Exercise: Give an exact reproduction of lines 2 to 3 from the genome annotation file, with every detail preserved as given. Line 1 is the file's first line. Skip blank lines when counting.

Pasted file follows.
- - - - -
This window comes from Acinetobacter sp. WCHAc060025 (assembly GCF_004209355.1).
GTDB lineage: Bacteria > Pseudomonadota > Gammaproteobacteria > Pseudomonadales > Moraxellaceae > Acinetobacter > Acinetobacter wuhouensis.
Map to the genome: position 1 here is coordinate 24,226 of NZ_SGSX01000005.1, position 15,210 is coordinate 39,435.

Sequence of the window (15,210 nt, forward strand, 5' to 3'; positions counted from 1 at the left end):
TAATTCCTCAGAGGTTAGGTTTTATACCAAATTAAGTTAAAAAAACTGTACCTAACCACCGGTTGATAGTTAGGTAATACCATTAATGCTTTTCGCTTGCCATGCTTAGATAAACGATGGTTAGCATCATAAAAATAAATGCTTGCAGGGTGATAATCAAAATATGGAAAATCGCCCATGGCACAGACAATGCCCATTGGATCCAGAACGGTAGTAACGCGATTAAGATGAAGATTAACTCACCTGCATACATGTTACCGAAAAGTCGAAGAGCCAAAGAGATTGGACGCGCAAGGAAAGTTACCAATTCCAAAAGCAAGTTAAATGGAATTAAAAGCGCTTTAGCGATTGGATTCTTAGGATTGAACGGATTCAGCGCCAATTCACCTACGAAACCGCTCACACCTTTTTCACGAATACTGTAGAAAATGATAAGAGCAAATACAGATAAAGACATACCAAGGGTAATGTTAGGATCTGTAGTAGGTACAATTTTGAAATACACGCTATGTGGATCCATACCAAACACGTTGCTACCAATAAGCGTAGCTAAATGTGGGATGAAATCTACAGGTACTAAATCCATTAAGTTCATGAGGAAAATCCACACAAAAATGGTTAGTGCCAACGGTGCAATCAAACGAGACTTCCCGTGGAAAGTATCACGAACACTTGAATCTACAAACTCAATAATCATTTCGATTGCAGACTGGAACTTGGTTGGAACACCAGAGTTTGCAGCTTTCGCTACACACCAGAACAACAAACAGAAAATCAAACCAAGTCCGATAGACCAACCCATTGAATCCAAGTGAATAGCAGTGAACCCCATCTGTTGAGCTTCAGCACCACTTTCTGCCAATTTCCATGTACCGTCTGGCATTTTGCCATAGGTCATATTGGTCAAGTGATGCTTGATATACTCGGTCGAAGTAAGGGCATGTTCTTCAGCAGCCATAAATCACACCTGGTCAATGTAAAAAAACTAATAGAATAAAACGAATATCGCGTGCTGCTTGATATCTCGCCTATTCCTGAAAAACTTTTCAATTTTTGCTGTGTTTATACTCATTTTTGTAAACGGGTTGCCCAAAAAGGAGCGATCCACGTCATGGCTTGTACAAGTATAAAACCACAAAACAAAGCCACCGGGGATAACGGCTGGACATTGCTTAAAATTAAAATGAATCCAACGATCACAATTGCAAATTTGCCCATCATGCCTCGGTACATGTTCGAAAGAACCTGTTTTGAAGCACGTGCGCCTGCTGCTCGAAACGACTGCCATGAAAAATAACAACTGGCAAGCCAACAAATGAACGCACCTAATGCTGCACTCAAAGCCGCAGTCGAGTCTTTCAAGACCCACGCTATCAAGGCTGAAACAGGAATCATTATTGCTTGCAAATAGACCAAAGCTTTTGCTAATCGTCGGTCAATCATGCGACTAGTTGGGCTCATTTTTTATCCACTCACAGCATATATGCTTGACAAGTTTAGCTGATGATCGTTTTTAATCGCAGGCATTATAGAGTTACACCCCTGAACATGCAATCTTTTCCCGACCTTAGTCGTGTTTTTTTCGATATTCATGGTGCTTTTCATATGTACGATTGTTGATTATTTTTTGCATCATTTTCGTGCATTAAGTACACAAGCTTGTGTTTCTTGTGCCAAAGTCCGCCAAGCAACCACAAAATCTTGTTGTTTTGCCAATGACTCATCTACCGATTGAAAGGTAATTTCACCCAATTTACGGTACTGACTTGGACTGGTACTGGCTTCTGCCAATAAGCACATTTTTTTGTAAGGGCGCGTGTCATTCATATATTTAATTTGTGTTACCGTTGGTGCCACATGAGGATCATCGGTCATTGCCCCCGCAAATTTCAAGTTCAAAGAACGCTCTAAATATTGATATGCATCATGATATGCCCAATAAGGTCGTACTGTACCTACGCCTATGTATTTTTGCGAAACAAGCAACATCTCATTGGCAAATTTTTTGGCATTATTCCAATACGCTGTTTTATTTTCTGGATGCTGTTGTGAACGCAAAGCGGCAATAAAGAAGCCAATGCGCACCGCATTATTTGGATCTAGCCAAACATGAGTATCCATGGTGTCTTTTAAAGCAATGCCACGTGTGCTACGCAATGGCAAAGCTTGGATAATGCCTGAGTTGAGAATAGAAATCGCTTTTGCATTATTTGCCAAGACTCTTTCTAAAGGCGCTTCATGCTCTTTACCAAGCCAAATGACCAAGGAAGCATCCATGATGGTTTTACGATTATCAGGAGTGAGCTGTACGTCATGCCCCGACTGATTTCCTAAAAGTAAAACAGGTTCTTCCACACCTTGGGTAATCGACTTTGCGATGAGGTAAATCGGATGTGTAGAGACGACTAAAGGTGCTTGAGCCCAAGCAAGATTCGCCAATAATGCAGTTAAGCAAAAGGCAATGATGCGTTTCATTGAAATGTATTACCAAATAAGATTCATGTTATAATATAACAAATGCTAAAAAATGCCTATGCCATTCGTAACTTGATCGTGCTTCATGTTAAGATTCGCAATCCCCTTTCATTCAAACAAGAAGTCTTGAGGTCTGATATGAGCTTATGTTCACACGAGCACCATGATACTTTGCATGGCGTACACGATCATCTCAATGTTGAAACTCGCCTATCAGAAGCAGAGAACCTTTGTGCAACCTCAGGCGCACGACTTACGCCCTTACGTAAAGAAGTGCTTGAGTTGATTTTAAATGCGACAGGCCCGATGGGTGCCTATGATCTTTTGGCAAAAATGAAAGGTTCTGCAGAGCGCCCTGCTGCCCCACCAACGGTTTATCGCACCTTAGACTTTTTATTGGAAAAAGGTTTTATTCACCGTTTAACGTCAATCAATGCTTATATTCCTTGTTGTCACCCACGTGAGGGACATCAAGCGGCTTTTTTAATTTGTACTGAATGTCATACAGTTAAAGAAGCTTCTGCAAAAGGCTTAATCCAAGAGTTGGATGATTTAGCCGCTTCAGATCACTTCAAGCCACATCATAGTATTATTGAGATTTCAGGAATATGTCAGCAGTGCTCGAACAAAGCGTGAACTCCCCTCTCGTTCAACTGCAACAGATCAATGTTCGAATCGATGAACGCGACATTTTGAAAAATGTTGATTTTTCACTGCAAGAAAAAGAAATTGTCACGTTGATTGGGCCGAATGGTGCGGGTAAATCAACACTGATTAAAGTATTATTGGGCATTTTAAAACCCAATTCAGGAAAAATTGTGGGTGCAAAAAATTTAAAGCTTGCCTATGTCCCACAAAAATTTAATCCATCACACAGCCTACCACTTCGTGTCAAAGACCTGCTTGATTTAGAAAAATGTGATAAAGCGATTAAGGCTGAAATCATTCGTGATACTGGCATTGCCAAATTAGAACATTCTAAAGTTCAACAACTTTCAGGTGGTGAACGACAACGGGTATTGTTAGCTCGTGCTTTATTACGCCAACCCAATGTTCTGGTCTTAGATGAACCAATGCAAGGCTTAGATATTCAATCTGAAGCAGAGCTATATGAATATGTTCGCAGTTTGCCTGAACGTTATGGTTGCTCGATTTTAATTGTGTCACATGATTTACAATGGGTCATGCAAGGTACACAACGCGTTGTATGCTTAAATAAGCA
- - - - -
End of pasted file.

GTDB lineage: Bacteria > Pseudomonadota > Gammaproteobacteria > Pseudomonadales > Moraxellaceae > Acinetobacter > Acinetobacter wuhouensis.
Map to the genome: position 1 here is coordinate 24,226 of NZ_SGSX01000005.1, position 15,210 is coordinate 39,435.